Recent dismal audience ratings for the output of our friends at CNN may be surprising only to them. Ted Turner’s driving presence is no longer there and the Atlanta-based kingdom has lost its way. It’s devolved into a schmaltzy mess of inane trivia with output presided over by bean counters and not the hard news drivers such an undertaking desperately requires.

That opinion from this small, remote, forested spot in SW Oregon comes from my own experiences in the “non-stop” broadcast news business in another life. In the late 60’s, even the concept of 24-hour radio news was in its infancy. Against the advice of wiser friends, I went from Idaho to Washington, D.C. in one jump and got lucky. Very lucky.

Post-Newsweek corporation – Washington Post, Newsweek Magazine et al – was giving birth to the concept of “non-stop” news on WTOP Radio. Day-to-day, there’s no greater national location for origination of as many news stories than the banks of the Potomac. Fertile ground to test a new news concept. The station was also the prime political news origination point for all CBS owned-and-operated radio stations from coast to coast.

The news operation was presided over by Jim Snyder, a literate Prince of Darkness. All these years later, my body and mind continue to bear scars inflicted at that time. But he was precisely what was needed to make it work. And, under his verbal whip, I learned more about broadcast news – real broadcast news – than from all other influences in my professional life.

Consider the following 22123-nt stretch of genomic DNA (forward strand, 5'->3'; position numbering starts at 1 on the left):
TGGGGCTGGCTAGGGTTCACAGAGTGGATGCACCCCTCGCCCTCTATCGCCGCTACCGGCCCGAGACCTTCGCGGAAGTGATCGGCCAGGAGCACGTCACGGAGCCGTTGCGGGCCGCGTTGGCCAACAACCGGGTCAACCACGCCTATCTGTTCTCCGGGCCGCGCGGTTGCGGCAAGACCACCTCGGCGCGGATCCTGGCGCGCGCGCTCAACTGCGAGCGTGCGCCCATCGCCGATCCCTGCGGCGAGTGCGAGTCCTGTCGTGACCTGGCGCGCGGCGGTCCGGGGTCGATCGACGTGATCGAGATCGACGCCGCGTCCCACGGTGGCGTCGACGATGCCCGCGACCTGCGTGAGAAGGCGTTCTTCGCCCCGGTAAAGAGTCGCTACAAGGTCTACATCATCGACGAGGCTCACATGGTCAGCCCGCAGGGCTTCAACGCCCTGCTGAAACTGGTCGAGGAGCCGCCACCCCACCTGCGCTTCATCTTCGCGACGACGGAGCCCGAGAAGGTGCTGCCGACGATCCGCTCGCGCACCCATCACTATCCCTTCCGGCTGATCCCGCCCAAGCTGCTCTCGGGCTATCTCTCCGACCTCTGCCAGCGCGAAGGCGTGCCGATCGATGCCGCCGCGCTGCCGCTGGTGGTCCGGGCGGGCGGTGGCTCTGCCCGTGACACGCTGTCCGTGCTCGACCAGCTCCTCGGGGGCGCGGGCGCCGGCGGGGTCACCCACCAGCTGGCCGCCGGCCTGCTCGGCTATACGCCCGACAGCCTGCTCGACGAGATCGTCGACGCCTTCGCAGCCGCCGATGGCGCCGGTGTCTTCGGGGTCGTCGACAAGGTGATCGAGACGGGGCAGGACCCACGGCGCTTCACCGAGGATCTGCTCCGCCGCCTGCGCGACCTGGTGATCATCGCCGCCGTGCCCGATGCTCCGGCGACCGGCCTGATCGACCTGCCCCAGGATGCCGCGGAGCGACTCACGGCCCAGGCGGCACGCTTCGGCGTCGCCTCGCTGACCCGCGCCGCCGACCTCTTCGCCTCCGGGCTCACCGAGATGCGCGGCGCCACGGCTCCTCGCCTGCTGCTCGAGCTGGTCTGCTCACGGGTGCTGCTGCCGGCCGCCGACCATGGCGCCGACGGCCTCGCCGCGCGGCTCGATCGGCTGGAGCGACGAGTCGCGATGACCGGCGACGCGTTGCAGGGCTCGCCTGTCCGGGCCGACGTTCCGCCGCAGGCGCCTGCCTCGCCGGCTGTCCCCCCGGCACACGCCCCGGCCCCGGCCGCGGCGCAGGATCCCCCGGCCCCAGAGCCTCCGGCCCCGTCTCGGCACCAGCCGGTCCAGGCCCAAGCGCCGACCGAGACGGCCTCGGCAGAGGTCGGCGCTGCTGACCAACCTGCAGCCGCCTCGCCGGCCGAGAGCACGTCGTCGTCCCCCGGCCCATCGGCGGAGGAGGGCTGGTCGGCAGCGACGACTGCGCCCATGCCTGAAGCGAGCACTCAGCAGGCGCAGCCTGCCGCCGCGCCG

The whole concept of radio news available at any hour seemed simple enough. It was right there no matter when the listener wanted information. How could that go wrong?

Well, it almost did. Ironically, the flip side of that “simple concept” was a key reason why. The audience didn’t know “how to listen.” The most frequent complaint heard in those early days was “All you do is read the same stories over and over.” People were used to setting a radio dial to a favorite station. Music mostly. So what was wrong with WTOP?

The answer was all-news, all-the-time was never meant to be listened to “all the time.” People were supposed to tune in for short periods, get the news, then go about their lives. Of course stories were repeated. Rewritten. But repeated. Information would be there when listeners wanted it. Other major market attempts with all-news experienced the same problem. It took years for listeners to realize such stations were to be listened to for short periods rather than the “set-it-and-forget-it” practice for music stations.